This vast disruption fills all hearts with dismay. Christ's return in judgment had been foretold; and though the world then scoffed, this wide-spread overthrow recalls the prophecy, and a shudder of coming judgment seizes the people. There is no repentance, no cry for mercy, merely a terror of vengeance, and a frantic desire to escape shown by their calling on the mountains and rocks to fall on them, and hide them from the dreaded wrath. But their horror is premature. The judgments preceding the great day of wrath have begun; but not the day itself. Man will be allowed to go on a little longer in his sin to show that this fear dues not change his heart, but that with him, as with Pharaoh, each judgment, when passed, only increases its desperate hardness.
There is something fearful in the thought of a world crying out to be sheltered "from the wrath of the Lamb," the wrath of the meek and lowly One, who "was wounded for our transgressions, and bruised for out iniquities." But it is a solemn truth. The same voice which now says, "Come unto me," will, if His tender invitations are refused, at length say, "Depart from me, ye cursed." Now is the day of salvation; then will be the day of judgment; and surely every shaft of judgment will be barbed by the memory of slighted grace.
Interval Between the Sixth and Seventh Seal.
After the sixth seal comes a pause, during which we see a faithful remnant who are saved on earth, as we have already seen one saved for heaven. This remnant consists of two companies; first, a definite number from Israel; and next, a countless multitude from the nations.
I. We see the saved remnant of the twelve tribes of Israel (vv. 1-8): "And after these things I saw four angels standing on the four corners of the earth, holding the four winds of the earth, that the wind should not blow on the earth, nor on the sea, nor on any tree. And I saw another angel ascending from the east, having the seal of the living God: and he cried with a loud voice to the four angels, to whom it was given to hurt the earth and the sea, saying, Hurt not the earth, neither the sea, nor the trees, till we have sealed the servants of our God in their foreheads." (vv. 1-3.)
The "four angels standing on the four corners of the earth" are the ministers of God's judgments, occupying even the remotest regions of the world. The "four winds of the earth" are those disturbing elements existing in all quarters, which God can at His will let loose in judgment. Thus Gog, the great hostile hewer named in Ezekiel, is said to "ascend and come like a storm" (Ezek. 38:9); and Jehovah, when delivering Israel from her enemies, is described "as an hiding place from the wind, and a covert from the tempest." (Isa. 32:2.)
What, then, is signified by the earth, the sea, and the trees? The earth in Scripture is used for the nations under settled, stable government; while the sea is a figure naturally suggestive of multitudes, especially of people in a disorganized condition. Thus among the few symbols explained in this book we read that "the waters which thou sawest, where the whore sits, are peoples, and multitudes, and nations, and tongues." (Rev. 17:15.) In another chapter the last Gentile monarchy is described as rising "up out of the sea" (Rev. 13:1); and in Daniel all the four beasts which represent the four Gentile powers come out of a weltering scene of confusion and anarchy, where "the four winds of the heaven strove upon the great sea." (Dan. 7:2.) The figure is in frequent use, as where the Psalmist speaks of the Lord as stilling "the noise of the seas, the noise of their waves, and the tumult of the people." (Ps. 65:7.) A tree, on the other hand, is a well known Scripture figure of a great one of the earth: "The day of the Lord of hosts shall be upon every one that is proud and lofty, and upon every one that is lifted up; and he shall be brought low: and upon all the cedars of Lebanon, that are high and lifted up, and upon all the oaks of Bashan." (Isa. 2:12, 13.) The meaning of the imagery therefore is, that God is about, through his providential agents, the angels, to let loose various elements of social convulsion on the nations under settled government, the troubled mass of the peoples, and the great ones of the earth.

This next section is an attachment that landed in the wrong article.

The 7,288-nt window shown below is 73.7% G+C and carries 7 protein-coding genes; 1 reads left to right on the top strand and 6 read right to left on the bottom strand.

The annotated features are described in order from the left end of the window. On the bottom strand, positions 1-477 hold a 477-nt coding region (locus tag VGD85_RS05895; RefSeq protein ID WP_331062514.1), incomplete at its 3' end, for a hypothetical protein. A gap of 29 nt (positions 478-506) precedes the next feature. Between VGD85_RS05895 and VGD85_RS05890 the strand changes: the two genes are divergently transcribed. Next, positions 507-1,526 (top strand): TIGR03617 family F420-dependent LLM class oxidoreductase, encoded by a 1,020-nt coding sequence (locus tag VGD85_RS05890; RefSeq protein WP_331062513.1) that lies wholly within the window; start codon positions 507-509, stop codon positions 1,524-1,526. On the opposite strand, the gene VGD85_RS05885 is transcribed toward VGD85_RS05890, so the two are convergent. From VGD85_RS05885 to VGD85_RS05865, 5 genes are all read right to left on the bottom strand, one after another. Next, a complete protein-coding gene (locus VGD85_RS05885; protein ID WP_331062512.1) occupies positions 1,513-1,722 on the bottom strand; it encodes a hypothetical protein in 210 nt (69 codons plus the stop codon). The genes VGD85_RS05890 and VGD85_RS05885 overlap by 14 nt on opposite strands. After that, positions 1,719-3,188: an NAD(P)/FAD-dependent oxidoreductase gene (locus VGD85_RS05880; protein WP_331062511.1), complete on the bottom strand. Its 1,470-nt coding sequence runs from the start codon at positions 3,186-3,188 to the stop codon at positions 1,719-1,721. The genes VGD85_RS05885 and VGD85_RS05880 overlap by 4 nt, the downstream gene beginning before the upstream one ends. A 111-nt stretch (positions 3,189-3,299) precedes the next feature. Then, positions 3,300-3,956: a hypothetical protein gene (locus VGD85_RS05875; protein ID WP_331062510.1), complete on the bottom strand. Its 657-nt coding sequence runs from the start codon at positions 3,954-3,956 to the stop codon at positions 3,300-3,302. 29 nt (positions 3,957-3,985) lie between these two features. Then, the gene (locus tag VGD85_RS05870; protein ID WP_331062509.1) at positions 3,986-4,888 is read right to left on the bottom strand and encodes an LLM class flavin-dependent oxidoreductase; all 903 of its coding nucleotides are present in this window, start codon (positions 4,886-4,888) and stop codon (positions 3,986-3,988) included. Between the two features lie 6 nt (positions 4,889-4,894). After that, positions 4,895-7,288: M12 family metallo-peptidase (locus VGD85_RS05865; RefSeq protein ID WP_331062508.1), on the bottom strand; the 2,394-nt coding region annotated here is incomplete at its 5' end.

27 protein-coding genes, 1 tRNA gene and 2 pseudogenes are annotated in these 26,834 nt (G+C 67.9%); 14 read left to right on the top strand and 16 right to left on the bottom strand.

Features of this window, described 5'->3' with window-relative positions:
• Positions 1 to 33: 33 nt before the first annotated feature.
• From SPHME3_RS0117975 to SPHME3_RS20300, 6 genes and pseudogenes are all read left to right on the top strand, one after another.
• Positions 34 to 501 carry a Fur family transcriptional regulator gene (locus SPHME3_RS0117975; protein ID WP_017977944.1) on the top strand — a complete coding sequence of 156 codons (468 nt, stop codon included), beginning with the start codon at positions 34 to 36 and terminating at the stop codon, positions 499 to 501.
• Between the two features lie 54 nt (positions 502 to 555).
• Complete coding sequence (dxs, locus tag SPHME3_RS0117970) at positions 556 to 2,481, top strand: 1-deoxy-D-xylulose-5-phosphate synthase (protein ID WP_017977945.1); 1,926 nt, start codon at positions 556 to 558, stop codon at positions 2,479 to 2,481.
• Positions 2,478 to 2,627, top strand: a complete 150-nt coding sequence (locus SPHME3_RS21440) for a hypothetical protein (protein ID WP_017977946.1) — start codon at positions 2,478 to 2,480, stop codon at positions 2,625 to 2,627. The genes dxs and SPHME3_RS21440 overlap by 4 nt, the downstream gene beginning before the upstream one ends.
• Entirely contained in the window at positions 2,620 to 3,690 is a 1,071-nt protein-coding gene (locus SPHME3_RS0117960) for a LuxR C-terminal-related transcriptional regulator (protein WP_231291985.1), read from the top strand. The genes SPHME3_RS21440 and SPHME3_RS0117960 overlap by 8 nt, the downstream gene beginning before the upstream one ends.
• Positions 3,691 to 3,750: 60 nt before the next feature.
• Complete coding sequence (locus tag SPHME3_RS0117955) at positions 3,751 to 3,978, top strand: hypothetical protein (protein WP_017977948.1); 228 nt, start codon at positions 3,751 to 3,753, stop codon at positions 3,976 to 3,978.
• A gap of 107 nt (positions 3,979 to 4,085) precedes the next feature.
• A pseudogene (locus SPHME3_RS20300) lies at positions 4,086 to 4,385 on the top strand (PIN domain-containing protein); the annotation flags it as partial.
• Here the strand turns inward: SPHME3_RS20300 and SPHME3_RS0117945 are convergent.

But before this vast upheaving begins God remembers His elect, and provides for their safety. For their deliverance an angel ascends "from the east." The east is the quarter of the sunrise, and how will God's elect then be occupied? They will be looking for "the Sun of righteousness to arise with healing in His wings." (Mal. 4:2.) In our dispensation the believer is to look to the east, to have his eye fixed on the "bright and morning star," the herald of the coming day. In the time described in this scene the east is still the quarter of hope, and though the Lord himself does not yet appear for His people's deliverance, His angel ascends to mark them in the forehead with "the seal of the living God." This is not "the Holy Spirit of God" sealing "unto the day of redemption." (Eph. 4:30.) The Spirit will not then be given as now but the angel, one of those "ministering spirits sent forth to minister for them who shall be heirs of salvation" (Heb. 1:14), sets the seal of the living God, the pledge of life and deliverance, in their forehead. It is as "the Son of the living God" that Christ builds a church secure against the power of hades. It is as sealed by the living God that these later saints will be secure against the power of death. The shafts of death and hades glance harmlessly aside from those who are protected behind the shield of "the living God."